Streaming Point Motion Type Calculations


This section is intended to provide information about how one can determine the paths (equations of motion) that will be produced by the various streaming point motion types. These equations can be used to answer several important questions such as:

  • Will a certain motion cause a collision?
  • What will the maximum acceleration be?

Since all motion is specified by constant-jerk segments of motion, it is fairly easy to calculate the maximum acceleration for any given coordinate. Since all motion segments will have accelerations that change linearly with time, simply calculate the maximum accelerations at the beginning and end of every segment. Please note that accelerations are not continuous for all motion types, so one must make two comparisons for each segment. If you are working with a multi-axis system, then this rule will also apply to a system with Cartesian axes. Although, this may not be true for non-Cartesian coordinate systems.

There is one important note about the time-delta arrays that the MPI motion types accept. Any given dt defining a point also species how int32_t it will take to arrive at that point:

PT Moves - MPIMotionTypePT

This is the most simple streaming point algorithm. This motion type will interpolate all points using constant velocity segments. The most important consequence of this motion type is that at each point defining the move, there is an instantaneous change in velocity. Therefore, one should only use PT motion when streaming points frequently—once every few servo samples. This will require several hundred, perhaps thousands of points to define a single move. If moves are to be defined using only a few points, then the other streaming point motion types should be used.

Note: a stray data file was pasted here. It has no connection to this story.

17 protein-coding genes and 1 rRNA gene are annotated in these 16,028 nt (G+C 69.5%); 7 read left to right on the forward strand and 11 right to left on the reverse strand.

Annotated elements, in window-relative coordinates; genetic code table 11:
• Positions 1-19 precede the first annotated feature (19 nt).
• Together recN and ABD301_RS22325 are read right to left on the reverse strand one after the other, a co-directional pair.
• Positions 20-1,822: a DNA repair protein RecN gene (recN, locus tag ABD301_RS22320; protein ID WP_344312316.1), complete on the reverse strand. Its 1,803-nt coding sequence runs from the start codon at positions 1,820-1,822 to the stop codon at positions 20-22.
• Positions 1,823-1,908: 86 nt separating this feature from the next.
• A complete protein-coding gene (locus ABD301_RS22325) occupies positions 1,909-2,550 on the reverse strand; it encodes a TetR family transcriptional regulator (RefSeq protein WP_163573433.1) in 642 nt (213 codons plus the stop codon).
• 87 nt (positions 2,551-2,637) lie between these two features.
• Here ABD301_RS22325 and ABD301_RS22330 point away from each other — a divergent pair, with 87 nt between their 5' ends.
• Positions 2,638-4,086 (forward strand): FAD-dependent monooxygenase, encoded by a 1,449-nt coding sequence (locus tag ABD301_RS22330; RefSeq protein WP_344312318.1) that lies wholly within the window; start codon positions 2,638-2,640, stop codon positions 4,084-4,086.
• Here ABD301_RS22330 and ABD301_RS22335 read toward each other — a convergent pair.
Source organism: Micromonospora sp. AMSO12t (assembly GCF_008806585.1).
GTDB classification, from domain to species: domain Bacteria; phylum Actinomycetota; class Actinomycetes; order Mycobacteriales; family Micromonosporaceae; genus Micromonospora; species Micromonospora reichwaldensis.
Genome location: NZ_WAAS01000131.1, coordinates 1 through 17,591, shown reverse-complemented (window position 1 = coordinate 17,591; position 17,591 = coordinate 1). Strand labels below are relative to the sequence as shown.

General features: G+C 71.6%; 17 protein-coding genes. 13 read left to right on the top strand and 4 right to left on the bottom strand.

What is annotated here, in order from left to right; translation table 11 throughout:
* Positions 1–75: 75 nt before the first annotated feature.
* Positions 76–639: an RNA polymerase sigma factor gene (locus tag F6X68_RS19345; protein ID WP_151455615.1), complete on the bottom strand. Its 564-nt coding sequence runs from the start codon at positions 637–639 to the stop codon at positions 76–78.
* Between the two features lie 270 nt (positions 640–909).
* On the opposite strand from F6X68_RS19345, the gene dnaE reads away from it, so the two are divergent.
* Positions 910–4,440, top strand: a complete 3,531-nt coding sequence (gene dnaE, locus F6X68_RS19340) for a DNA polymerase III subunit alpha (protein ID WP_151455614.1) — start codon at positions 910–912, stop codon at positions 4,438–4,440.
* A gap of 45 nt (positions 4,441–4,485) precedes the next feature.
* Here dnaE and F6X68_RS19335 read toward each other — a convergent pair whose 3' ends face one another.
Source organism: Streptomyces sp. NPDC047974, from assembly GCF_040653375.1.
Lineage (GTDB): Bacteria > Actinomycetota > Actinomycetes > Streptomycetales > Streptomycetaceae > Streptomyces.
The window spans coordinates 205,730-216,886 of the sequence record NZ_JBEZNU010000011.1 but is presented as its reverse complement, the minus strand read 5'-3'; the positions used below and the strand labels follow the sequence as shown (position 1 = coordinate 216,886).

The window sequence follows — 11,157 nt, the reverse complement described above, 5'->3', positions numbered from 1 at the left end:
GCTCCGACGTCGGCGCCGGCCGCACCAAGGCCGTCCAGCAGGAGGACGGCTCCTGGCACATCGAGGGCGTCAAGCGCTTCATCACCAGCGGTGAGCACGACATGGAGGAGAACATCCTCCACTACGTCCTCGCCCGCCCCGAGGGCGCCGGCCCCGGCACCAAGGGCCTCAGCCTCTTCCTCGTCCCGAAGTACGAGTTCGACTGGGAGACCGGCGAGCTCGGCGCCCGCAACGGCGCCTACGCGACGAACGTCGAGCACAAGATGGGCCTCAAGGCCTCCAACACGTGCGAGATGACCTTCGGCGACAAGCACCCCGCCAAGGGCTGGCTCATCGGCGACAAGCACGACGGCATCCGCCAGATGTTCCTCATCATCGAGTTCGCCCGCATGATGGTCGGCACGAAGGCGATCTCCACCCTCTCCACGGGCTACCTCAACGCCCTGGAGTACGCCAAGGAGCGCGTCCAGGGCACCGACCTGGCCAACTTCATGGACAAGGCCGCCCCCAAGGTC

PVT Moves - MPIMotionTypePVT

PVT is the most flexible motion type because one can define both position and velocity at any given time. PVT motion guarantees continuity of velocity, but may have discontinuities in acceleration. The drawback to PVT motion is that velocities must be specified. There are a couple of major advantages of PVT motion:

  • The equations of motion for any given segment are defined by the two points at the ends of the segment.

  • PVT moves are easily appended to, without any major consequences, such as a discontinuity in velocity that are evident in some of the spline motion types.

Given xi, vi, and dti, and requiring that the velocity be continuous, it is simple to calculate the equations for motion at any given interval between the specified PVT points.

Cubic Spline Moves - MPIMotionTypeSPLINE

The MPIMotionTypeSPLINE generates a "natural" cubic spline.

  • A cubic spline will pass through each point defining the spline.
  • The acceleration at the beginning and end of the motion is zero.
  • The velocity of a cubic spline may not be zero at the beginning and end of the motion.
  • The equations for motion of any segment depends on all points defining the spline.

Some important consequences of these characteristics are:

  • When using cubic spline motion, at least two closely spaced points should be used at the beginning and at the end of a spline to help define the starting and ending velocity.
  • Because the end-point velocities are not intuitive, there may be instantaneous changes in velocity when starting and/or appending new spline segments.

An algorithm that gives identical results to MPI's internal algorithm is given by Numerical Recipes. Numerical Recipes for C section 3.3 lists a function called spline() which outputs identical results to MPI's algorithm.

Numerical Recipes for C assumes one-based arrays rather than the typical zero-based arrays usually used in C. spline() takes xi and tiand returns aifor all points used to define the spline. From here we can solve some algebraic equations to find vi, ji, dti, and ti.

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